Willy Tirr (1915-1991) was born to German Jewish parents in Berlin and fled to England as war loomed. Self-taught as an artist, Tirr was interned in the UK and Australia before service in the British Army in intelligence. He was part of the unit that liberated Bergen-Belsen and was involved in the de-Nazification programme in Germany after the war.
On his return to England in 1947 he married and moved to Leeds, where his parents had found refuge. Tirr had continued to paint during the war, even having an exhibition in Normandy before the end of hostilities, but helped his family in a lamp-shade business to help make ends meet.
By the early 1950s Tirr’s expressionistic landscapes were giving way to a purer abstract style, influenced by the St Ives group in England but also American Abstract Expressionism, Taschism and Zen Buddhism.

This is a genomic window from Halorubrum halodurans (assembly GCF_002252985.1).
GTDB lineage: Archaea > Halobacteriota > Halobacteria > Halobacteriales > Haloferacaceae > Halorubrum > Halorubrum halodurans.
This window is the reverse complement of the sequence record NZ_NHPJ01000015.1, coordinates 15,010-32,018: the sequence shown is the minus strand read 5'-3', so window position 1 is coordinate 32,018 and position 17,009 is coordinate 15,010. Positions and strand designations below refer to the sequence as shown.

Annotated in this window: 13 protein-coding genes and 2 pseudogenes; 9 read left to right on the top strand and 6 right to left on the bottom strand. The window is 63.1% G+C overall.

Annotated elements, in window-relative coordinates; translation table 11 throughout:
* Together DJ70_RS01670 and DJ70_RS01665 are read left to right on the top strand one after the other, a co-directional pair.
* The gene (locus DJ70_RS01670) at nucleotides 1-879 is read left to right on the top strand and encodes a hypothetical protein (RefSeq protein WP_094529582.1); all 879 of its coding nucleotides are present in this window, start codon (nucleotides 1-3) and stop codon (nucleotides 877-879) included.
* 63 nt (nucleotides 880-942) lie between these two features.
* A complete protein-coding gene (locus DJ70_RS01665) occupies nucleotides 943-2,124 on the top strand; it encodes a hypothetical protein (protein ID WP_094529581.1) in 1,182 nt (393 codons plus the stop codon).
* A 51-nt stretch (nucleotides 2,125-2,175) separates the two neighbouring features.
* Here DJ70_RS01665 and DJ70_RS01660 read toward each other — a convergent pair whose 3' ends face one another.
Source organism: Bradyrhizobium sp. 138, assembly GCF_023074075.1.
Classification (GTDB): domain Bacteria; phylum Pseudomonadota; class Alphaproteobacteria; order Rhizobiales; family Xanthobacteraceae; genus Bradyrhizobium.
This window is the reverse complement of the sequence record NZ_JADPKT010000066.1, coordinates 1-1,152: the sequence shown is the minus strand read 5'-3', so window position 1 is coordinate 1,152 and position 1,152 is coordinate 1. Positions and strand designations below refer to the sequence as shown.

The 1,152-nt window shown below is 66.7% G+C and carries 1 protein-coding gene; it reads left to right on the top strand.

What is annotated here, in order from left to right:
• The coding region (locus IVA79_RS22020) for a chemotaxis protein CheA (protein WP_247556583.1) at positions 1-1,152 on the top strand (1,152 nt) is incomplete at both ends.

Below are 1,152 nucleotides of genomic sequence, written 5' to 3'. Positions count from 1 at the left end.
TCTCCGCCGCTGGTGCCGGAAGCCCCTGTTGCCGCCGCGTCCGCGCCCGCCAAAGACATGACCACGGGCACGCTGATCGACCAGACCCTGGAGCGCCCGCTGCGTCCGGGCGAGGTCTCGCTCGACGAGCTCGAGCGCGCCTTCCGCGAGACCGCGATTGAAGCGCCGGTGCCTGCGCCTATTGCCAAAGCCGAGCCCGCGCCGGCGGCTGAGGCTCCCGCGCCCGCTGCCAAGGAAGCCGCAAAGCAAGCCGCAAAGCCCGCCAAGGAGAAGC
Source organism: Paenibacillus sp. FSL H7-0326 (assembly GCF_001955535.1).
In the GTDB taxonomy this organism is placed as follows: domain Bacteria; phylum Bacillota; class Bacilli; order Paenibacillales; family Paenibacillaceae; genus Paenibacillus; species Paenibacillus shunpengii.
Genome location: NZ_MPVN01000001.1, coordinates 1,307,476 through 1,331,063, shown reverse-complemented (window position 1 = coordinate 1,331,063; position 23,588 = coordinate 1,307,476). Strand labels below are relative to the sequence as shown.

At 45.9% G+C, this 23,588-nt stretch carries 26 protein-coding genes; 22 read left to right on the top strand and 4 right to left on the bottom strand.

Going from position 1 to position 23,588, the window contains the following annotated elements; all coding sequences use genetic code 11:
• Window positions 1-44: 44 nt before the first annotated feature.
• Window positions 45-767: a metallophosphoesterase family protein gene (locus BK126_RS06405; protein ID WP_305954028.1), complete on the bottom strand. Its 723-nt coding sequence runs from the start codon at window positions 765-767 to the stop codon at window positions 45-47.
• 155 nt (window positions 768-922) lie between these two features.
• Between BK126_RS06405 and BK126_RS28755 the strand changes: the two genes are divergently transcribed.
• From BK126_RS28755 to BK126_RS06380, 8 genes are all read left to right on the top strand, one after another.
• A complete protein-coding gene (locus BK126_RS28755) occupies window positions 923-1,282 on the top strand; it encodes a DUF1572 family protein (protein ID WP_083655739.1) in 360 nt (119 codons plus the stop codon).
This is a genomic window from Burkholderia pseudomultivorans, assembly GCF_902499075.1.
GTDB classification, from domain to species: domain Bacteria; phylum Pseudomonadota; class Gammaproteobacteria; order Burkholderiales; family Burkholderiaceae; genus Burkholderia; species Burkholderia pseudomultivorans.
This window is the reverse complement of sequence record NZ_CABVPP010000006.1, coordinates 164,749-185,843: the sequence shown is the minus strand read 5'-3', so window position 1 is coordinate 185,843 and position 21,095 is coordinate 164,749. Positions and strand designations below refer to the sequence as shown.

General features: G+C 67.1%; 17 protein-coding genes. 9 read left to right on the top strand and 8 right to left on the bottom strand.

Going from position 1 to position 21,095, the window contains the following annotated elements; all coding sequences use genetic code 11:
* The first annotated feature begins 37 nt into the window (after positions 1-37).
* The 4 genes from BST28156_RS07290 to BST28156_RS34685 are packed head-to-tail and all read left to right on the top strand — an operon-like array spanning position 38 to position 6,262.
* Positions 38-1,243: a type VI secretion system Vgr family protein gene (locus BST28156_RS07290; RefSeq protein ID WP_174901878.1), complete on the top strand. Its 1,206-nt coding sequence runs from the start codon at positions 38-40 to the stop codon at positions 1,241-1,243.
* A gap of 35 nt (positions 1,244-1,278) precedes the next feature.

Tirr started teaching at Leeds College of Art in 1957 and that same year had a joint exhibition at Austin Hayes Gallery in York with Terry Frost.
His reputation as an innovative modern artist grew and Tirr from 1957-1973 had solo shows in London in New Vision, Drian, AIA, Rowan, Ben Uri and Grabowski galleries amongst others. Other one-man shows were held in Leeds, Manchester, Newcastle and many other Northern cities and in Switzerland, Australia and Canada.
Tirr ran what became Leeds Polytechnic School of Art in a turbulent period in the late 1960s and 1970s; he was then best known for his shaped canvases and watercolours, but his acrylics on canvas were particularly powerful.
Inner turmoil and European sensibilities combined to give his work a depth that marks him out as one of the finest abstract and expressionist painters in Britain from the 1950s to the 1970s. His work is held in many British public collections, though mainly in the North, and in public galleries in Australia and Israel.